Natalizumab: FDA is concerned-should managed care be, too?

FDA officials said the agency "remains very concerned" that patients who take natalizumab (Tysabri, Biogen Idec/Elan) may develop a rare, potentially fatal brain infection called progressive multifocal leukoencephalopathy (PML). So starts a report from Reuters published on February 15, 2006. Should managed care also be concerned? If so, how should managed care formulary decision-makers respond? What is their role in managing patients who are clamoring for even more products to treat their diseases in an era in which it seems that miracles are a daily occurrence in the world of biotechnology? What role should managed care play in refereeing potentially devastating side effects for a disease that frightens patients as much as multiple sclerosis (MS)?

Under an accelerated approval process based upon a single year of data, FDA approved natalizumab on November 23, 2004, for the treatment of patients with relapsing forms of MS to reduce the frequency of clinical exacerbations.2 Natalizumab is a recombinant alpha4-integrin antibody derived from a monoclonal antibody (mAb). The agent is the first alpha4-integrin antagonist in the class of selective adhesion molecule (SAM) inhibitors. Natalizumab binds to alpha4-integrin on the surface of activated T-cells and other mononuclear leukocytes, which prevent cellular adhesion between T-cells and the endothelial cell. The disruption of cell adhesion molecule interactions results in the prevention of leukocyte migration across the endothelium and into the parenchyma, with a subsequent reduction in proinflammation cytokines.3

On February 28, 2005, just 3 months after FDA approval of natalizumab, Biogen Idec, the manufacturer, and Elan, the distributor, voluntarily suspended marketing of natalizumab due to 2 adverse events in patients taking a combination of natalizumab and interferon beta-1a (Avonex, Biogen Idec). Both adverse events involved PML and resulted in the death of 1 of the patients.4

On September 26, 2005, Biogen Idec submitted an sBLA requesting priority review of natalizumab for approval to begin marketing the product again. Biogen Idec included a "risk management plan" consisting of a patient registry and patient monitoring program as part of their request.8 FDA accepted the application and agreed to the priority review, which meant that FDA would take action within 6 months, rather than the standard 10-month time frame.9

In early March 2006, FDA's Peripheral & Central Nervous System Drugs Advisory Committee met publicly to discuss their "concern" about the potential PML risk and ultimately recommended that natalizumab should be allowed to return to the US market for the treatment of patients with MS who have not tried any of the other available first-line therapies.10 FDA is scheduled to act on the advisory committee recommendations on or before June 28, 2006. Recent articles have attempted to quantify the PML risk, but all of the analysis is hampered by the rather short-term and limited patient exposure.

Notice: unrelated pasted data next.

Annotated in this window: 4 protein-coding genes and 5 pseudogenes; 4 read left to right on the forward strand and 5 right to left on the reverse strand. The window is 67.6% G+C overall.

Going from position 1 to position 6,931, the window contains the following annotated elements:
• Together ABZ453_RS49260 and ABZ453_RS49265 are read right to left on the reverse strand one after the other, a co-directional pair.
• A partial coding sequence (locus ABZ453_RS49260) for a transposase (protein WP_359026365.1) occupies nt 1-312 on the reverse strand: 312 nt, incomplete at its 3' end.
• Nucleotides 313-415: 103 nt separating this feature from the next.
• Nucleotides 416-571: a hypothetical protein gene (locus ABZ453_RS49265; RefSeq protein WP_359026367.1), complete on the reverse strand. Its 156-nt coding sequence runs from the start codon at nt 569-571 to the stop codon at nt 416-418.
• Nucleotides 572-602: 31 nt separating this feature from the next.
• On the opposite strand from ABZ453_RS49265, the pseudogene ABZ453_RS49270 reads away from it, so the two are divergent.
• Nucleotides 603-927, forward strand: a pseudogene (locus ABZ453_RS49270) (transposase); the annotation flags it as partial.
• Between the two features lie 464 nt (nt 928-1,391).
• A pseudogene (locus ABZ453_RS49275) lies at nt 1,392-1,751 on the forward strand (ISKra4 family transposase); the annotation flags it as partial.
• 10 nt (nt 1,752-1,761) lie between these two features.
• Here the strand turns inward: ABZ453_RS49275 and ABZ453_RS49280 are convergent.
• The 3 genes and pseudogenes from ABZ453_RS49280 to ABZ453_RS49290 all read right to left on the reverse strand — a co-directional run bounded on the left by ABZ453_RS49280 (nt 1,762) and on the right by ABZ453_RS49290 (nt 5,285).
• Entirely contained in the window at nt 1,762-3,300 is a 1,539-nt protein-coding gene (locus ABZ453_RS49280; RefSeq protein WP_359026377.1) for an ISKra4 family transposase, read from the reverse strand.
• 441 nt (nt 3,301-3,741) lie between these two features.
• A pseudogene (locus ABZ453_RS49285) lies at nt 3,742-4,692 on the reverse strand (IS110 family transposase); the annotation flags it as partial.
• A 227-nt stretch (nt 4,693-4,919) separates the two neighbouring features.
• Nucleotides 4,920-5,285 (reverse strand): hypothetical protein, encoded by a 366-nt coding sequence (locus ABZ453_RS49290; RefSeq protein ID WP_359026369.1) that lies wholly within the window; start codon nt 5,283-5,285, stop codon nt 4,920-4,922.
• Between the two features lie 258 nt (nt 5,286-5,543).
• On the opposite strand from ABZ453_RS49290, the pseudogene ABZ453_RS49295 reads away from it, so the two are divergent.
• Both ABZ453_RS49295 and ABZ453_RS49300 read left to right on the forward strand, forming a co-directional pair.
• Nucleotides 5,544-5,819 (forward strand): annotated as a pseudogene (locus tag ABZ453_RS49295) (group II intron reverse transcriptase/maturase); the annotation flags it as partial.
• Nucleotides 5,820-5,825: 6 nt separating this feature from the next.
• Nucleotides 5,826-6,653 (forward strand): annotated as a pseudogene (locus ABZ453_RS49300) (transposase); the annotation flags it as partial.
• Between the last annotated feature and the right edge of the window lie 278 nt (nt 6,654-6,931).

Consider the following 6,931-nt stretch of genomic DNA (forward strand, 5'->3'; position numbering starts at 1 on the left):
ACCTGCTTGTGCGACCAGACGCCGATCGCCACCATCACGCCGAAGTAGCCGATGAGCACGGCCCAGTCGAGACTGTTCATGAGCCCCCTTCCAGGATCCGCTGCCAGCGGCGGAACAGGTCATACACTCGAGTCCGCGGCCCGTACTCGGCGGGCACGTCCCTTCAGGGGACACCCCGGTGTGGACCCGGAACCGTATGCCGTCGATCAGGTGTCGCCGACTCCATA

PML is a rare, clinically relevant infection that affects the oligodendrocytes, resulting in demylination and lytic destruction of brain tissue. It is caused by the Jakob-Creutzfeldt (JC) virus, a double-stranded DNA virus held in a latent form in the majority of humans. Most humans demonstrate exposure to this virus, typically during childhood, and appear to harbor it for prolonged periods of time with seemingly no ill effects. The JC virus has been shown to persist in the kidneys and is shed in the urine. More than 80% of the human adult population is seropositive for JC virus-specific antibodies, and there is currently no known way to prevent infection by the JC virus.11 By some unknown mechanism, the use of natalizumab with perhaps a contribution by other immunomodulators appears to activate a destructive infective process.

PML was first identified in 1958. In most individuals, the JC virus remains in a latent state after primary infection but can be reactivated when the immune system is impaired. PML occurs most commonly in immunocompromised patients such as those with acquired immune deficiency syndrome (AIDS), as well as medication-induced immunosuppressed patients such as transplant recipients. It became a much more common disorder after the advent of the AIDS pandemic. Interestingly, PML had not previously been reported in persons with MS.12

It is not known if PML is a reactivation of the JC virus dormant within the brain or if it results from the migration of infected cells from the periphery. It is assumed that the B cells deliver the virus to the oligodendrocytes, but active replication of the virus does not appear to occur in the bloodstream.13

The hallmark of PML can be summed up as unpredictable and difficult. Diagnosis of PML is difficult because its symptoms are similar to other neur-odegenerative diseases. Although PML typically presents as a multifocal, asymmetric disease, it may present as a solo lesion, making distinction with a new MS lesion problematic. PML has a predilection for the frontal and parietal-occipital regions but may occur in virtually any area. The lesions can occur in both white and gray matter. PML is rapidly progressive and fatal in 80% of patients within 9 months of onset. Symptoms and clinical findings occur in a variety of places in the neurologic history and exam. Cognitive findings include impairment, behavioral changes, confusion, and over time, dementia. Visual symptoms include blurring, diplopia, cortical blindness, and hemianopia. Other symptoms include coordination impairment, focal motor weakness, headache, extrapyramidal symptoms, and seizures.11

Radiologic findings are variable. There is an absence of edema and mass effect around lesions. The lesions demonstrate no enhancement with contrast, but do show an increased T2 signal. The lesions may be singular, but are often confluent and asymmetric, occurring within the white matter in the periventricular and subcortical frontal area and parietal-occipital lobes. PML lesions can appear indistinguishable from MS lesions on magnetic resonance imaging (MRI).12

The gold standard for diagnosis of PML is a tissue biopsy with demonstration of the classic histopathologic findings and presence of JC virus DNA. Large, atypical astrocytes are common on biopsy, leading to occasional misdiagnosis of the lesions as malignant. An alternative diagnostic procedure is a spinal tap analyzed for the presence of JC virus DNA when accompanied by a suspicious clinical presentation and imaging findings.14,15